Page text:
Clinicians and policymakers are recognizing the importance of measuring health-related quality of life (HRQL) to inform patient management and policy decisions. Self- or interviewer-administered questionnaires can be used to measure cross-sectional differences in quality of life between patients at a point in time (discriminative instruments) or longitudinal changes in HRQL within patients during a period of time (evaluative instruments). Both discriminative and evaluative instruments must be valid (really measuring what they are supposed to measure) and have a high ratio of signal to noise (reliability and responsiveness, respectively). Reliable discriminative instruments are able to reproducibly differentiate between persons. Responsive evaluative measures are able to detect important changes in HRQL during a period of time, even if those changes are small. Health-related quality of life measures should also be interpretable--that is, clinicians and policymakers must be able to identify differences in scores that correspond to trivial, small, moderate, and large differences. Two basic approaches to quality-of-life measurement are available: generic instruments that provide a summary of HRQL; and specific instruments that focus on problems associated with single disease states, patient groups, or areas of function. Generic instruments include health profiles and instruments that generate health utilities. The approaches are not mutually exclusive. Each approach has its strengths and weaknesses and may be suitable for different circumstances. Investigations in HRQL have led to instruments suitable for detecting minimally important effects in clinical trials, for measuring the health of populations, and for providing information for policy decisions.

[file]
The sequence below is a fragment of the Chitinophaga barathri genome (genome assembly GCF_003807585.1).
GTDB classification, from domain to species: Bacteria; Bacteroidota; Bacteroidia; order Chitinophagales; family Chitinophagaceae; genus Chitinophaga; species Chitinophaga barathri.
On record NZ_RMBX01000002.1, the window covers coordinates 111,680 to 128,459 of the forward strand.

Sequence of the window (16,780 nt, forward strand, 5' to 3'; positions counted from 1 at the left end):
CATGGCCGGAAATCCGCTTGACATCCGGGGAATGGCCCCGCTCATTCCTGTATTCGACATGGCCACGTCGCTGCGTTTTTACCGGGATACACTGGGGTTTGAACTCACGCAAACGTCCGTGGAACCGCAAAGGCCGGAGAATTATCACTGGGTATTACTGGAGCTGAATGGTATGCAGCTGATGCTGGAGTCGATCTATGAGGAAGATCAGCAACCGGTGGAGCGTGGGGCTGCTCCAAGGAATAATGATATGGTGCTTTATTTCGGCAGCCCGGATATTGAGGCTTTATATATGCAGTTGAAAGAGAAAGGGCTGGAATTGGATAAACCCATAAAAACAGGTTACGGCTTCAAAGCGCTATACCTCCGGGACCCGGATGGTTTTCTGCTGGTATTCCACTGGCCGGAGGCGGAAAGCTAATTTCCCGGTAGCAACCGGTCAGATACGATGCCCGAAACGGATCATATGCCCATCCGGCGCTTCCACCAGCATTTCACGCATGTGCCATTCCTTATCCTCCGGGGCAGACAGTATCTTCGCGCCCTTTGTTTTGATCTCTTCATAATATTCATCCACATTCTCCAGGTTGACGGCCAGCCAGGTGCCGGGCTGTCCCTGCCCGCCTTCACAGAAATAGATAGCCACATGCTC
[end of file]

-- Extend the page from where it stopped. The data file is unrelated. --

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            The simplest approach to dealing with missing data is to restrict the analysis to complete cases, i.e. individuals with no missing values. This can induce bias, however. Inverse probability weighting (IPW) is a commonly used method to correct this bias. It is also used to adjust for unequal sampling fractions in sample surveys. This article is a review of the use of IPW in epidemiological research. We describe how the bias in the complete-case analysis arises and how IPW can remove it. IPW is compared with multiple imputation (MI) and we explain why, despite MI generally being more efficient, IPW may sometimes be preferred. We discuss the choice of missingness model and methods such as weight truncation, weight stabilisation and augmented IPW. The use of IPW is illustrated on data from the 1958 British Birth Cohort.
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                Author and article information

                [1 ]Department of Orthodontics, Faculty of Dentistry, University of Oslo, Oslo, Norway
                [2 ]Department of Clinical Dentistry, Community Dentistry, University of Bergen, Bergen, Norway
                BMC Oral Health
                BMC Oral Health
                BMC Oral Health
                BioMed Central
                22 May 2014
                : 14
                : 57
                Copyright © 2014 Hvaring et al.; licensee BioMed Central Ltd.

                This is an Open Access article distributed under the terms of the Creative Commons Attribution License (, which permits unrestricted use, distribution, and reproduction in any medium, provided the original work is properly credited. The Creative Commons Public Domain Dedication waiver ( applies to the data made available in this article, unless otherwise stated.